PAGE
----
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researcher studies the possibility of growing saffron

Saffron: The Salubrious Spice - American Botanical Council

Since ancient times saffron Crocus sativus Iridaceae has been valued in the medical traditions of Persia Greece Egypt and India. Strangely though it has largely been ignored by scientists and by the West — until now.

Researcher

The average acreage of Iranian saffron in a growing trend in recent years has been reached from 18000 hectares to 76000 hectares. But unfortunately the yield per hectare of saffron production in Iran has declined from about 7 kg to 3 kg per hectare. The result of ...

PDF An introduction to research paradigms

They recognize the possibility of limitations in the researcher& 39;s beliefs apprehensions and values as it may enter into the thing that is observed Rehman and Alharthi 2016 . ...

Saffron: Health benefits side effects and how to use it

Saffron is a spice with a distinct taste and aroma. Due to its antioxidant content it may provide a variety of health benefits. Learn about them here. In general the consumption of saffron ...

Saffron Research Shows Anti-Cancer Activity - Integrative Cancer Answers

Saffron Crocus sativus also known as Hong Hua in Traditional Chinese Herbal Medicine has been used both as a culinary spice and as a medicinal botanical on many continents throughout history for over 3000 years. Recent research demonstrates that a component of saffron a orange-red colored carotenoid called crocetin shows promise as an anti-cancer agent.

Big tobacco and science UC Davis Health

Such studies the authors also say were often published in scientific journals that had industry representatives on their editorial boards. In one case cited by Tong and Glantz the manuscript by RJ Reynolds& 39; scientists was reviewed for Inhalation Toxicology by an employee of RJ Reynolds before its publi ion in 1998.

Researcher Studies the Possibility of Growing Saffron in Vermont - UVM Food Feed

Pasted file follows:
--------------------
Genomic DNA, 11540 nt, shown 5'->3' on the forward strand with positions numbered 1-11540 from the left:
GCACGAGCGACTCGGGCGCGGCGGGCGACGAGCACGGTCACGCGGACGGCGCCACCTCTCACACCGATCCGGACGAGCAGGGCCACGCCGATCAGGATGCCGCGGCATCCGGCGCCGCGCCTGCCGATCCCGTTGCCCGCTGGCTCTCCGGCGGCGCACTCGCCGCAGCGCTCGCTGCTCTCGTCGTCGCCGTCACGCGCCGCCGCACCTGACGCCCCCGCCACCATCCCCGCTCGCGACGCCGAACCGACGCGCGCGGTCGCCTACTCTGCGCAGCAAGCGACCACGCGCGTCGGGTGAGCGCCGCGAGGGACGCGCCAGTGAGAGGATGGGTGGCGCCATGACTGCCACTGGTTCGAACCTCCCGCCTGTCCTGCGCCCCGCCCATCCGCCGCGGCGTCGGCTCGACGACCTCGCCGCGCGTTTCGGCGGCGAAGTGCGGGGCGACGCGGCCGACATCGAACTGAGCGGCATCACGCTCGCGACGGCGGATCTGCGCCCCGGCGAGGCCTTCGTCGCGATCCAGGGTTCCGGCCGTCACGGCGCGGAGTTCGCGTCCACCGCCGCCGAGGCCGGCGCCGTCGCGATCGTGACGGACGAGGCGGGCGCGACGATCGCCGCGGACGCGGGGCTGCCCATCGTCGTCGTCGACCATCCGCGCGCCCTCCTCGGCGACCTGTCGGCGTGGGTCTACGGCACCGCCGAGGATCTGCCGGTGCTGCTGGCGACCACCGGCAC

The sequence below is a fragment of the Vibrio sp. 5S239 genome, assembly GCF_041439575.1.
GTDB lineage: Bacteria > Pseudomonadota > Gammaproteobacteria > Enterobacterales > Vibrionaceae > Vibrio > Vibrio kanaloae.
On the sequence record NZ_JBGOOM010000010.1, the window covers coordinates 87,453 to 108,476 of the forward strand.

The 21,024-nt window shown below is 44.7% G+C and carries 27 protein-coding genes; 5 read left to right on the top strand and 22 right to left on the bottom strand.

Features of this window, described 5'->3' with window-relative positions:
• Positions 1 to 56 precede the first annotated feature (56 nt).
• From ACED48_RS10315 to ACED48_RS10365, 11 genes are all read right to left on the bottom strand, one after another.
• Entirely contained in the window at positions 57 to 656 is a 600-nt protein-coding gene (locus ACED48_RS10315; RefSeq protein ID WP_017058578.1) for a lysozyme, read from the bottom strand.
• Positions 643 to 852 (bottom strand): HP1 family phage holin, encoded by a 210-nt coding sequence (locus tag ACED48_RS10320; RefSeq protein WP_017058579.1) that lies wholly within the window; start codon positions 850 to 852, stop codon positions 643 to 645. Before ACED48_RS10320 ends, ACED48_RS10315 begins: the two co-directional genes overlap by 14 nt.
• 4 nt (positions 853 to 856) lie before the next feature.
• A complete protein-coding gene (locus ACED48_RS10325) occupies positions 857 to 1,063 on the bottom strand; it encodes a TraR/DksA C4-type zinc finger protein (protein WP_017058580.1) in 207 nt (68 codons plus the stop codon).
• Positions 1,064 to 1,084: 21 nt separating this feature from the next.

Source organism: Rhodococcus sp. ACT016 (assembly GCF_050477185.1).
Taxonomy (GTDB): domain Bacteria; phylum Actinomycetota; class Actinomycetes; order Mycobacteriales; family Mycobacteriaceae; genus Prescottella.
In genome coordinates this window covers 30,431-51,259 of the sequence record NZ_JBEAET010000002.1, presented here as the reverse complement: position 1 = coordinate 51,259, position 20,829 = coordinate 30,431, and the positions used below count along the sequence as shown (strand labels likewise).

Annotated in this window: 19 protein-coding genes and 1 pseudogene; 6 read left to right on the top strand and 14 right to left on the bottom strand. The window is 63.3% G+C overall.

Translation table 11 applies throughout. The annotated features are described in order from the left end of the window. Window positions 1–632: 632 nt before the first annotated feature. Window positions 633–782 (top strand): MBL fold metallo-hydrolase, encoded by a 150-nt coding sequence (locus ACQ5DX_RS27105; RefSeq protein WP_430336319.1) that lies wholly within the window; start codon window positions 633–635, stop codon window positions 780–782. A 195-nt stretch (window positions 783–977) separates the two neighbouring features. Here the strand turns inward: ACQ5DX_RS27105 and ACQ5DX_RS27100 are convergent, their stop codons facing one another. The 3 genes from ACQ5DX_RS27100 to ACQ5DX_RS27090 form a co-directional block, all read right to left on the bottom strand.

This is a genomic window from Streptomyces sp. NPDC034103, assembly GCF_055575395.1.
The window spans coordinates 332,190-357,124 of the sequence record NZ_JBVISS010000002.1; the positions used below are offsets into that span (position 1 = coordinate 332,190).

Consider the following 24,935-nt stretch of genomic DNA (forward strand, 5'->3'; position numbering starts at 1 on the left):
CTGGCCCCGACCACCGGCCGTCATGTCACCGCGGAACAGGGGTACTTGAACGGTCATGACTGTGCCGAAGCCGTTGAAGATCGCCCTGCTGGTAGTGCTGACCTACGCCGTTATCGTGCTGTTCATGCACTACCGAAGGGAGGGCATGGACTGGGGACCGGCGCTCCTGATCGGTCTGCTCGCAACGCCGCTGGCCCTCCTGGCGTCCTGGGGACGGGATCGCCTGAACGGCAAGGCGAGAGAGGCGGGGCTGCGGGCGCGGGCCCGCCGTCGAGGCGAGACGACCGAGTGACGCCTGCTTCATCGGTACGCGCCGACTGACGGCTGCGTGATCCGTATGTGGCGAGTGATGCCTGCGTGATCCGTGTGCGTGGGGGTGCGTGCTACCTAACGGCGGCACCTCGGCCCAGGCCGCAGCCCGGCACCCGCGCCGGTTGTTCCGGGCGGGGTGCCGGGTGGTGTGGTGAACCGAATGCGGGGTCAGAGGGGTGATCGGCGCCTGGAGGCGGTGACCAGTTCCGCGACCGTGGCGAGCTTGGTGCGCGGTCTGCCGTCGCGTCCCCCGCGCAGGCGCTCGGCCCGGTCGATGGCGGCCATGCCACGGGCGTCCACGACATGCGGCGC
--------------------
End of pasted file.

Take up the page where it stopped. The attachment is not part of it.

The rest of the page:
Saffron is a flavorful spice largely grown thousands of miles away in the Middle East. But that isn’t stopping a UVM researcher from testing the viability of growing saffron right here in Vermont. Dr. Margaret Skinner a research professor at the UVM Entomology Research Lab talked to Vermont Public Radio about whether saffron can be grown in high tunnels in Vermont.

Aeroponics - an overview ScienceDirect Topics

In aeroponic growing systems the roots of plants are suspended in a volume where emitters continually or intermittently spray the roots with nutrient solution. The construction is similar to DFT closed square box of about 1.2 m wide and 5–10 m long but there is no water layer rather there is a constant misting of the roots. ...

Research reveals potential for growing potatoes on Mars and challenging areas of Earth - International Potato Center

“Countries around the world have areas with desert-like conditions and in the future they will want to consider growing potatoes in them” observes Amoros. “What makes me happy isn’t so much that these potatoes could one day be grown on Mars but that this experiment has helped us to identify potatoes that can help farmers produce potatoes in areas of this planet where it currently ...

American-Grown Saffron Could Change the Spice Trade Civil Eats

Although there’s a history of saffron-growing in the U.S.—the Pennsylvania Dutch have grown it since the 17th century— the practice is not as widespread in this country as it once was. To bring it back Arash Ghalehgolabbehbahani a post-doctoral researcher at the University of Vermont decided to launch an experimental saffron project.

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